Daniel M Rooney is US ambassador to Ireland 

 

US-Irish relationship 'the strongest it has ever been'

Fri, Dec 14, 2012

OPINION: ‘Irish generosity and warmth’ have not wavered despite global headwinds, writes DANIEL M ROONEY

It was a cool summer day in 2009 when I arrived at the Áras an Uachtaráin to present my credentials as ambassador of the United States to president Mary McAleese.

It was July 3rd and the president welcomed me warmly and spoke of the importance of the relationship between the US and Ireland and the special role the US should play in the world. Hers was the first of a hundred thousand welcomes my wife, Patricia, and I would receive here in Ireland over the following 3½ years.

I arrived in an Ireland that was starting to feel the effects of the global economic crisis. Over the following three years I would travel to every county meeting people from every part of Ireland and every walk of life and developed a deeper respect for the determination of the people to succeed in the face of hardship.

Irish generosity and warmth have not wavered and President Obama has told me many times one of his favourite overseas visits was to Moneygall and Dublin’s College Green.

New Irish 

Our embassy has also reached out to the new Irish – those who have made Ireland home in the past 20 years. We held an entrepreneurship conference here in Dublin designed to advance the social and economic integration of minorities. Advancing respect for diversity and cultural differences is an American value and one I have worked to spread. Protecting the vulnerable is a shared American-Irish value and we have worked together to address the international shame of hunger and malnutrition. I have been encouraged by the partnership we have developed with social entrepreneurs and non-governmental organisations to address problems here and around the world.

Despite the global headwinds, the US-Irish economic relationship has continued to strengthen. American companies have a total investment of $190 billion (€145 billion) in Ireland and are playing a vital role in helping the Irish economy create jobs.
To underscore the importance of the economic ties that bind our countries, I have held annual conferences to advance co-operation in the renewable energy sphere, to support US foreign direct investment, and to underscore the co-operative role of Government and private enterprise in improving Ireland’s competitiveness. Ahead of Ireland’s upcoming presidency of the European Council, we look forward to supporting the Government’s plan to focus on increased US-EU trade.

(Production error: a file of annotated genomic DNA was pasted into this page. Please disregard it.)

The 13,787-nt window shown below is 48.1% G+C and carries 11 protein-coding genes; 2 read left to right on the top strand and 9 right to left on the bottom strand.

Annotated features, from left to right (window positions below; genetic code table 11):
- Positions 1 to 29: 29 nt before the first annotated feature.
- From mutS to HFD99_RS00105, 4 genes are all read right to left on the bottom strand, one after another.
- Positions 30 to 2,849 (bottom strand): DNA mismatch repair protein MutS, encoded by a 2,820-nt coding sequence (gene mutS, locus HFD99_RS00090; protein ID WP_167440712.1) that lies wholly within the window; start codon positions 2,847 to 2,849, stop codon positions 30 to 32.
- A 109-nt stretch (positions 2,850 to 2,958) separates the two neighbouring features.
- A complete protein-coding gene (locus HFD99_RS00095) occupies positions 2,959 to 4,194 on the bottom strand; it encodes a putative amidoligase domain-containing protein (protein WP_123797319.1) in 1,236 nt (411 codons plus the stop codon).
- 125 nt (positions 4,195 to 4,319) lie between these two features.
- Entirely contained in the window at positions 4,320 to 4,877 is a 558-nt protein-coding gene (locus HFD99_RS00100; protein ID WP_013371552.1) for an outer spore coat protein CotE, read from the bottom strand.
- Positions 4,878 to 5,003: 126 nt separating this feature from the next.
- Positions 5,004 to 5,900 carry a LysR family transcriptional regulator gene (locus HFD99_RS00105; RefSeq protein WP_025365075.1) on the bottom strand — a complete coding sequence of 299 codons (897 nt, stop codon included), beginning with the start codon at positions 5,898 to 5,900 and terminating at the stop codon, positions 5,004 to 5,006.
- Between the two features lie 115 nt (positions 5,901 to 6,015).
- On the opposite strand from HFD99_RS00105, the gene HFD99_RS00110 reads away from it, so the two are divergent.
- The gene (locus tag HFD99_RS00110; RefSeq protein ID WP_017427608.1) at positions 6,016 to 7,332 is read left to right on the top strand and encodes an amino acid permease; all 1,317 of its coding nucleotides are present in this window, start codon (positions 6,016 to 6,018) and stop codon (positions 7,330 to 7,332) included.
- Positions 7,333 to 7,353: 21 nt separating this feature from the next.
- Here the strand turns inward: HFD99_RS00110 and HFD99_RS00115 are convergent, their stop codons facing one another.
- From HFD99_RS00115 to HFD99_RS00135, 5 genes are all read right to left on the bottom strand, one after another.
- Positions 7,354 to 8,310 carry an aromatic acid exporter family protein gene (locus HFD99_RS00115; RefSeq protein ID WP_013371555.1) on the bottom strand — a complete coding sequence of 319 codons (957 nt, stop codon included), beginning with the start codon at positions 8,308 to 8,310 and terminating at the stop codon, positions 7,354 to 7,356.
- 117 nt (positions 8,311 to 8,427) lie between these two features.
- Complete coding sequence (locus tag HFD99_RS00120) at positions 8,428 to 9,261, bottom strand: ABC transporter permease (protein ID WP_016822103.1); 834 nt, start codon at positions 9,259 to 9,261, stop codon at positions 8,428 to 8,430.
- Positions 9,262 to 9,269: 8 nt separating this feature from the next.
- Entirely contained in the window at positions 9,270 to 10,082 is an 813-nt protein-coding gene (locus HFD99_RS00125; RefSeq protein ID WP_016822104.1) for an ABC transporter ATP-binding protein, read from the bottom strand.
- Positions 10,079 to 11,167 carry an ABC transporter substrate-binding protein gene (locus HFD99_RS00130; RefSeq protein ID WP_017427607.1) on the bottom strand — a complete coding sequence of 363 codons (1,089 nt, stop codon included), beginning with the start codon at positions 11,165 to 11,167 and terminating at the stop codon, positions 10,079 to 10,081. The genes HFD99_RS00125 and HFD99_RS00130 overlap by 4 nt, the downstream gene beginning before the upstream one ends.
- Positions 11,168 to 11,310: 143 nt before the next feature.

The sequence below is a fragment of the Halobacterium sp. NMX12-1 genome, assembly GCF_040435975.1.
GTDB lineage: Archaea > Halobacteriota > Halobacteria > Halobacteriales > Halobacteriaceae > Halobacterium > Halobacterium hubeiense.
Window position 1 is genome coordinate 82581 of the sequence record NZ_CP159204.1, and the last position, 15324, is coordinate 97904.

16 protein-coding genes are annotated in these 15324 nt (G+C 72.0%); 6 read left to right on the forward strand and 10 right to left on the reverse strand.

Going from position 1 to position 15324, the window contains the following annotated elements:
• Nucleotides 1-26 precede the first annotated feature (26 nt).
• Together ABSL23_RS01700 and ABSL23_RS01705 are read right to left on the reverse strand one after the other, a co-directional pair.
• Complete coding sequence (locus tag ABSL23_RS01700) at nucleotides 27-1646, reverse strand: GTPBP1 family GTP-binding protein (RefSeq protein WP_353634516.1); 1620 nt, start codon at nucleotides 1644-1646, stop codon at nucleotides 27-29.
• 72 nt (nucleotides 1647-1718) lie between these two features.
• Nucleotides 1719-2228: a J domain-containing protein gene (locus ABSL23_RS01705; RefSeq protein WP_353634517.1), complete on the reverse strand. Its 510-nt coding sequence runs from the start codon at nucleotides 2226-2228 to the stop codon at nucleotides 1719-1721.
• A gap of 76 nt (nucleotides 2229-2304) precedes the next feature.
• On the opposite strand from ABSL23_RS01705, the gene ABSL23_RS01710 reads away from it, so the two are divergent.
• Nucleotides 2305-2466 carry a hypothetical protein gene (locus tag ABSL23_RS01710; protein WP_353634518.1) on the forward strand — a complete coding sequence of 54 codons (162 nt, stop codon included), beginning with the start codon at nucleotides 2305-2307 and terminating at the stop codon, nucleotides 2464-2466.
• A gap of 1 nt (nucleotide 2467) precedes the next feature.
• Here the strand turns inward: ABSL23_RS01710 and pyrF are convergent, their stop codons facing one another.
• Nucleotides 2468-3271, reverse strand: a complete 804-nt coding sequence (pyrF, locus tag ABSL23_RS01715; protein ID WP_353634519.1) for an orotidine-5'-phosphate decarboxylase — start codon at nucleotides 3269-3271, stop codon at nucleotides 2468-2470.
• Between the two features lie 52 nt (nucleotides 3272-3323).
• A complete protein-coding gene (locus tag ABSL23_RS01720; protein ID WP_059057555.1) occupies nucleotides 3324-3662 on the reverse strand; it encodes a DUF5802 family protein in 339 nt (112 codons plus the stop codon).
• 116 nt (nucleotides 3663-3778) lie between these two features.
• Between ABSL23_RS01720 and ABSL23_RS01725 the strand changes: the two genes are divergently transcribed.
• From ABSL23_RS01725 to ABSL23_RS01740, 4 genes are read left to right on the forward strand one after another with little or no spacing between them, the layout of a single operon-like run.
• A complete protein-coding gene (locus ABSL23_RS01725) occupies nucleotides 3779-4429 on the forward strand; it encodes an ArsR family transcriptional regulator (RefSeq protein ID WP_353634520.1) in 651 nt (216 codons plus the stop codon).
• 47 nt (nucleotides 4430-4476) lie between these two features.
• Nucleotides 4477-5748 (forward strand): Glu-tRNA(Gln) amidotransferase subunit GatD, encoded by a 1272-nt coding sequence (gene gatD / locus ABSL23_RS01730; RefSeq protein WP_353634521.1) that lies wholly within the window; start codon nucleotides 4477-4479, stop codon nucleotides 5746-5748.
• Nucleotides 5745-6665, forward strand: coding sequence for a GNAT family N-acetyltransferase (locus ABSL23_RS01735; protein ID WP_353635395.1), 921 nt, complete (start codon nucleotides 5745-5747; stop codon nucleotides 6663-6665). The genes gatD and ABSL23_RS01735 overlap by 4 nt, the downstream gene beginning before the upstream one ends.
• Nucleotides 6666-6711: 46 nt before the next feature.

True peace 

The US has partnered – and will continue to partner – in the peace process. With the Irish and British governments, we are working to achieve true peace. The gains and institutional changes over the past three years have been enormous. Aware that not everyone has enjoyed the benefits peace has brought, I have worked closely with Senator Martin McAleese and the Department of Foreign Affairs to bridge some of these gaps.

The US-Irish relationship extends far beyond our own borders as we work together on global security challenges. Our partnership includes initiatives such as our co-leadership of the “1,000 Days: Change a Life, Change the Future” campaign to combat global hunger. Ireland’s chairmanship of the Organisation of Security Co-operation in Europe this past year has provided additional opportunities for us to co-operate on advancing global security.

US customs and border protection officers stationed in Ireland work with An Garda Síochána to protect our borders and international air travel. We work closely to combat modern-day slavery and trafficking in persons. And one of my fondest memories of Ireland will be greeting and thanking US military personnel for their service as they transit Shannon on their way home from the hard places in the world.

It has been an honour and privilege to represent the US as ambassador to Ireland. The president charged me to protect and build the historic and deep friendship between our two countries. I am pleased to say this relationship is the strongest it has ever been. Ours is not a foreign relationship between two countries but a shared kinship between two great peoples.

Daniel M Rooney is US ambassador to Ireland 
http://www.irishtimes.com/newspaper/opinion/2012/1214/1224327835518_pf.html